8: Sight Measuring...how to compare and translate
This is the real key to working from life - sight measuring. It is simple but it isn't discussed much - basically you hold your pencil or a thin stick out at arms length, sight with one eye closed and using your thumb as a mark measure how tall/wide something is in comparison to something else. Translate that same scale information to your drawing. This is how you judge proportion, height, scale, etc. For angles you can hold your pencil in line with the angle (but keep it flat to the picture plane) and just move your hand over to your drawing to get teh right angle.
9: Still Life practice
You can really improve by practicing the still life on your own. Set up a small space somewhere that you can set a few objects on - light it with a strong light and try to minimize secondary or ambient light. I like to have students start with one object - draw it for one hour - the next session add one object - draw this for one hour - add a third object - and so on. Still life is fun because you have the most control over it and you can do all kinds of creative things with it - use objects you're interested in or provide a challenge you want to observe. You can practice drapery/folds the same way.
10: Recommended books and resources
I recommend these all the time:
"Drawing Essentials" by Deborah Rockman - best book on observational drawing and not terribly expensive
"Drawing Scenery: Landscapes and Seascapes" by Jack Hamm - great book on composition and "environments"
"Imaginitive Realism" by James Gurney - not a technique book but a great book on professional, creative illustration practice
Jim Gurney's blog: http://gurneyjourney.blogspot.com/ Jim created Dinotopia and is a National Geographic illustrator
I hope this helps answer a few questions on the "hows and whys" of drawing from life.
This is just some personal background stuff about why I'm so passionate about working from life...feel free to ignore...
A: Why do people push it so hard?
Well, I know I do, as does dpaint and most pros you talk to or read. For me the reason is simple: I wasted far too many years thinking I didn't need to draw or paint from life and I want to try to help others avoid my mistake. Here's why I avoided it: when I first tried "life drawing" in college I sucked. Hard. I was embarassed. So I avoided it for years - after all, I was a "fantasy and science fiction" artist. I drew and painted fantastic, imaginary people, places and things. The problem was I did it quite poorly.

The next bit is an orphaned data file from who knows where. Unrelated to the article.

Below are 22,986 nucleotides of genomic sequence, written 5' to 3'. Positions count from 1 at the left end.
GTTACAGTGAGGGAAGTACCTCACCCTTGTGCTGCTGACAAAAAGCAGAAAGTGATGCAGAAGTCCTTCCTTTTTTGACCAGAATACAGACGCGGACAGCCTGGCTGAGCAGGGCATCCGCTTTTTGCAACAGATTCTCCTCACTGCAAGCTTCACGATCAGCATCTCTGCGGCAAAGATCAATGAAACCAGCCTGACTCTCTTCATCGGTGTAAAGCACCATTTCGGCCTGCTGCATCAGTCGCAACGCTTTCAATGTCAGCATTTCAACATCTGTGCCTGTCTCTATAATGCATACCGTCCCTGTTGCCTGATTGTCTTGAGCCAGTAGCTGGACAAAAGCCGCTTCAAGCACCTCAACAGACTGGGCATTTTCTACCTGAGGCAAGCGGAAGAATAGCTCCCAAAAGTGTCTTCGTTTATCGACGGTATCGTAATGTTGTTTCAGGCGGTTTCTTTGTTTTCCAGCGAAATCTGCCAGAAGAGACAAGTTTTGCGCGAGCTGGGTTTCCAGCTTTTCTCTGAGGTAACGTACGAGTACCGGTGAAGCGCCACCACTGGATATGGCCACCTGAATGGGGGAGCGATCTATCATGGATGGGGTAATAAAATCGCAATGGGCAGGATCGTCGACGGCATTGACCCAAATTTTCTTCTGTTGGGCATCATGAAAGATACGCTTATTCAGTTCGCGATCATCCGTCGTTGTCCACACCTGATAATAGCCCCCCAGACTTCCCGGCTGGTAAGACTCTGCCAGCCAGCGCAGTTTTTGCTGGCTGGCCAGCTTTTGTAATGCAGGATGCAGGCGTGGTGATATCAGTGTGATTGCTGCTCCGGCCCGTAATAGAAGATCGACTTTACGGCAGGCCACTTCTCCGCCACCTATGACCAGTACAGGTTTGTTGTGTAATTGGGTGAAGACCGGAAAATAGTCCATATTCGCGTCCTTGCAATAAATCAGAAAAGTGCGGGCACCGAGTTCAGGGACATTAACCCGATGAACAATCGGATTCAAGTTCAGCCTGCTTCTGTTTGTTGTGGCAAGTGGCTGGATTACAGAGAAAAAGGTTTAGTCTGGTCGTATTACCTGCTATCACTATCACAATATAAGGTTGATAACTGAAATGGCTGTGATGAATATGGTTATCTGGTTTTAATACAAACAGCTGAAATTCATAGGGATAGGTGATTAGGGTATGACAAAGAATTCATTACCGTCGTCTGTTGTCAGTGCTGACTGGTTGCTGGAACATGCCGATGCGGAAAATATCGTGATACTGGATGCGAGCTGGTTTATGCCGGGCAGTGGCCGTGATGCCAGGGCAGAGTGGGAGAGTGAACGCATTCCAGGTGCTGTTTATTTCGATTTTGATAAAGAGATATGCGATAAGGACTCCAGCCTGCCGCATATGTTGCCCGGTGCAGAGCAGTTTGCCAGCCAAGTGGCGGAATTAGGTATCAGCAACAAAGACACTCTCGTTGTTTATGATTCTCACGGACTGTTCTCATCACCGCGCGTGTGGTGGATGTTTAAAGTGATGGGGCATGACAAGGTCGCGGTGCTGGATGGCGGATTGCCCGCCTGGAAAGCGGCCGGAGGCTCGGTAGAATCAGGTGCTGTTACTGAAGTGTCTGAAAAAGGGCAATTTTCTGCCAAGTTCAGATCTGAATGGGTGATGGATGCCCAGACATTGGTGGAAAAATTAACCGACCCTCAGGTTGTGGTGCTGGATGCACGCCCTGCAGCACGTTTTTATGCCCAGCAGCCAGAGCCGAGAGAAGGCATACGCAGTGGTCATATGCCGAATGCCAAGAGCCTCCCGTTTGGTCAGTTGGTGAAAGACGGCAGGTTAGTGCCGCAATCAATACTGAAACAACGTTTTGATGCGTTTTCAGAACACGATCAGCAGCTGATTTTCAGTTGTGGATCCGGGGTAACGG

I began to realize that I needed to get really serious about becoming the artist I had always wanted to be. The first step for me was to list and analyze all my favorite artists/illustrators. I broke them down into groups mainly around the media they use and the genre they paint in. Then I tried to figure out what they had in common - a pattern emerged - my list was 90% oil painters. So I knew there must be something about painting in oil that allowed them to work in a way that spoke to me. They were all over the place as far as technique - but they were all oil painters. They were also all very traditional in their approach and they worked from life.
C: Now I knew...
What I had to do - I had to work from life and figure out how to paint in oil.
Remember #1? It's hard? And #5? How I sucked? Repeat. Only a lot worse.
I'm trying to work through it...
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January 5th, 2010 #2
I know we talked about our respective takes on life drawing suggestions for people interested in getting started. Thanks for posting this; it is always good to get back to the why and how of it. These are great tips and a well organized thoughtful approach to tackling one of the most diffecult artistic endeavors.
January 5th, 2010 #3
Excellent post, Jeff. Very comprehensive but there's still I question I have:
Have any of you professionals ever done life drawings digitally(tablet)? If you have, how exactly?
If you haven't, why not?
January 5th, 2010 #4
When I was working inhouse I did it a couple of times. Just used my laptop and wacom. I have a portable collapsable drawing bench and I just set it on the bench like I would a pad of paper or canvas. You just need to make sure you have a place to plugin or a couple of batteries. My laptop would only go for a couple of hours on battery power. Nothing beats a sketchbook and pencil for ease of use and portablity though.
January 5th, 2010 #5
Thanks dZ-ero - I've never tried it myself - probably the main reason is it isn't practical yet. Other reasons are the average tablets aren't very large - maybe if you got one of the really big ones and could set it up so it was vertical and you drew directly on the screen it would work pretty well - it will probably get there (and be affordable) but not now.